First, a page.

18 “To the angel of the church in Thyatira write: These are the words of the Son of God, whose eyes are like blazing fire and whose feet are like burnished bronze. 19 I know your deeds, your love and faith, your service and perseverance, and that you are now doing more than you did at first. 20 Nevertheless, I have this against you: You tolerate that woman Jezebel, who calls herself a prophet. By her teaching she misleads my servants into sexual immorality and the eating of food sacrificed to idols. 21 I have given her time to repent of her immorality, but she is unwilling. 22 So I will cast her on a bed of suffering, and I will make those who commit adultery with her suffer intensely, unless they repent of her ways. 23 I will strike her children dead. Then all the churches will know that I am he who searches hearts and minds, and I will repay each of you according to your deeds. ~ Revelation 2:18-23
As we look at these seven letters in the book of Revelation, it is helpful to remember they are a picture of seven kinds of churches that we will find in any age, in any period of history. Every church in the world today will fall into one or more of these categories of churches.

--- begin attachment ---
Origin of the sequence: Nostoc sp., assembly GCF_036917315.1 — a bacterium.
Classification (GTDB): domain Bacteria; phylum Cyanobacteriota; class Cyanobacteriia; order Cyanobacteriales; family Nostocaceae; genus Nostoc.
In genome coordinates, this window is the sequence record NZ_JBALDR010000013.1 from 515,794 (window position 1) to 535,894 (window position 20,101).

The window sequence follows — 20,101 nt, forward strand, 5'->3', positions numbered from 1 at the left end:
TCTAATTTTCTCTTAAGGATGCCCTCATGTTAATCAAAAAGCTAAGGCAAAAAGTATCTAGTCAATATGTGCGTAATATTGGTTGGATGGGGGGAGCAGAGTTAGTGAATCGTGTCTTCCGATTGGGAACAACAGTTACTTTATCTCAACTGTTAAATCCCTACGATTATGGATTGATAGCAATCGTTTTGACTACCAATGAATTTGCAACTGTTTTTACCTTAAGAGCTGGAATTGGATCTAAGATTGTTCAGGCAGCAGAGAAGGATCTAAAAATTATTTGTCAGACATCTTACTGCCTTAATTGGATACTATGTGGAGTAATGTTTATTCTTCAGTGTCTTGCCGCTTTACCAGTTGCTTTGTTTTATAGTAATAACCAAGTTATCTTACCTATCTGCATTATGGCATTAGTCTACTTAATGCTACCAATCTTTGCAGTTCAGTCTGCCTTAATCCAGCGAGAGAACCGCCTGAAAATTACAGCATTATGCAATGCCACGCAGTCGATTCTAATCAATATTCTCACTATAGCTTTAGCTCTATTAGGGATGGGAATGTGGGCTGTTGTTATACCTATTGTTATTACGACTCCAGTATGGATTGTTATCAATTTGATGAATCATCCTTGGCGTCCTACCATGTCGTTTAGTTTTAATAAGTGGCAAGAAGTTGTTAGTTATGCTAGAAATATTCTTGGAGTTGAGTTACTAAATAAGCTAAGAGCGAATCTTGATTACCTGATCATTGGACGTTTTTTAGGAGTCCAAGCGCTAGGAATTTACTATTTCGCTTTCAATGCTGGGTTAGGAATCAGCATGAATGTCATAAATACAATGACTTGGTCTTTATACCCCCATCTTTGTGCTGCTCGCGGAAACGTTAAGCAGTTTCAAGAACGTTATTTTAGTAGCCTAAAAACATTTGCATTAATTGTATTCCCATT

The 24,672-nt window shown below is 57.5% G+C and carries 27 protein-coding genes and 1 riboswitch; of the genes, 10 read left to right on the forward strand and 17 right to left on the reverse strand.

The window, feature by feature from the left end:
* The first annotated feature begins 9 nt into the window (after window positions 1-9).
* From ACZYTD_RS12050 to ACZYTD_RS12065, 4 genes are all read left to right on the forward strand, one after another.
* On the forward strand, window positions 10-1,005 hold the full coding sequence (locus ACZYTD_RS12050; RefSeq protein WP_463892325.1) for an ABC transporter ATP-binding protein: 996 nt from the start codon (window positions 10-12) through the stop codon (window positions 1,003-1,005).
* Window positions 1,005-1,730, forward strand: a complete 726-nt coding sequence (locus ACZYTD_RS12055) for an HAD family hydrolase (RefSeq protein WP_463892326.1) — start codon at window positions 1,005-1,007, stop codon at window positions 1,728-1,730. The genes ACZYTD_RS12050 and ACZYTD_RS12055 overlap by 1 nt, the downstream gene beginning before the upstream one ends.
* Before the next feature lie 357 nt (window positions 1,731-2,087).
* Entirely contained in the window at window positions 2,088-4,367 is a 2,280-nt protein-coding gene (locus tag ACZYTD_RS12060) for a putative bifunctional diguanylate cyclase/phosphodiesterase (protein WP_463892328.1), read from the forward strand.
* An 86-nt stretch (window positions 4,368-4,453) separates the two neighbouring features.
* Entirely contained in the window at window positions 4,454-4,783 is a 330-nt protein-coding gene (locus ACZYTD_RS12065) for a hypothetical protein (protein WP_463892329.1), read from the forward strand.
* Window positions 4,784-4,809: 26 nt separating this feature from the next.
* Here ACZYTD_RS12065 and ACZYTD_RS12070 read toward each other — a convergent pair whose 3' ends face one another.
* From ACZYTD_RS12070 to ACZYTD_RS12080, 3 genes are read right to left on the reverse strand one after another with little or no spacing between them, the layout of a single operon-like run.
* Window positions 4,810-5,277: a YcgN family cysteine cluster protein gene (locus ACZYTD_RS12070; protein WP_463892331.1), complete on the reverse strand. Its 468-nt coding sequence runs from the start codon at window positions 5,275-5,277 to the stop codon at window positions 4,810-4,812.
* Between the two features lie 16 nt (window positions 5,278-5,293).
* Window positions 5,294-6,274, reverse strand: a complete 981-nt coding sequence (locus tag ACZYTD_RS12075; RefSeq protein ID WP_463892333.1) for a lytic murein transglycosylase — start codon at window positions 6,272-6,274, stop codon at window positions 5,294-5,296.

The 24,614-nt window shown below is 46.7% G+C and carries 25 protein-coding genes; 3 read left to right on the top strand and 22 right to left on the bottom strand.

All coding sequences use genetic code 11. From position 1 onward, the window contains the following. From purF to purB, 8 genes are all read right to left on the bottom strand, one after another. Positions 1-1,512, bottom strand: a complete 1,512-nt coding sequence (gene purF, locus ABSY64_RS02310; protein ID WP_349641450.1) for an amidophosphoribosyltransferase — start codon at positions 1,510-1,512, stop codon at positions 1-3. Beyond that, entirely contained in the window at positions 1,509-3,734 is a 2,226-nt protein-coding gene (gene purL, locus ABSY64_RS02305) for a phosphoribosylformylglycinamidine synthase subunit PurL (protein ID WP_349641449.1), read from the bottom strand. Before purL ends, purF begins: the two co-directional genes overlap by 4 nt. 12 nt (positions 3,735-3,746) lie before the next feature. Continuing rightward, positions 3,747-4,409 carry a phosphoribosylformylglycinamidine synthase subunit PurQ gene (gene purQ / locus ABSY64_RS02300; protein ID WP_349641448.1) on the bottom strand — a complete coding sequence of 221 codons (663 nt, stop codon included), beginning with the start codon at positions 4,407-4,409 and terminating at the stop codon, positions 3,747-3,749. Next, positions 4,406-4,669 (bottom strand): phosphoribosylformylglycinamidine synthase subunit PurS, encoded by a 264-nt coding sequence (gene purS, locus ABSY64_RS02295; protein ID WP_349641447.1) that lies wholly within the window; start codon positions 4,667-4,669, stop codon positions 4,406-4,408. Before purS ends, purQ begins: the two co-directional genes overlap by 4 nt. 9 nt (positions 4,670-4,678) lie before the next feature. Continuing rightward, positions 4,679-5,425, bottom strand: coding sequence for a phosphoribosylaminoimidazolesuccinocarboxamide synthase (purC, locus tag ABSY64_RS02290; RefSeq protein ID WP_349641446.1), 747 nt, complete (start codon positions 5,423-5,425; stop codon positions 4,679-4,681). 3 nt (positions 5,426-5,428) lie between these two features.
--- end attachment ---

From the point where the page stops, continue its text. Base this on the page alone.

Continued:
Today, we come to the fourth of these seven churches, the church at Thyatira, which was located about 35 miles southeast of Pergamum. It was a very small city, but a busy commercial center. It was on a major road of the Roman Empire, and, because of this, many trade unions had settled in this city. Everyone who worked there was a member of one or more trades. Lydia, found in Acts 16, was the lady who sold purple. She hailed from Thyatira.
In v.18 we read, "To the angel of the church in Thyatira write: These are the words of the Son of God, whose eyes are like blazing fire and whose feet are like burnished bronze."
Thyatira was the most corrupt of the seven churches that are presented here. This is the longest of the seven messages, even though written to the smallest church. For the first and only time in the book of Revelation, the title the "Son of God" is used in this verse. As the Son of God His "eyes are like blazing fire." His, are the eyes that pierce our disguises and addresses our hearts. He has feet "like burnished bronze" which reveal that He is a God of judgement and discipline. He judged the sin of all who have trusted in the Lord Jesus, yet He disciplines us when we willfully live outside His will for our lives.
In v.19 we read, "I know your deeds, your love and faith, your service and perseverance, and that you are now doing more than you did at first."
With a profile like that, how is it possible that they would be guilty of the charges He's about to bring against them? The church at Thyatira was active in works, but it was not defined by the Word of God. They were interested in social action, but to them social action superseded discernment. There was corruption without discernment. As we see in the next verse, they tolerated certain false teachings.
In v.20 we read, "Nevertheless, I have this against you: You tolerate that woman Jezebel, who calls herself a prophet. By her teaching she misleads my servants into sexual immorality and the eating of food sacrificed to idols."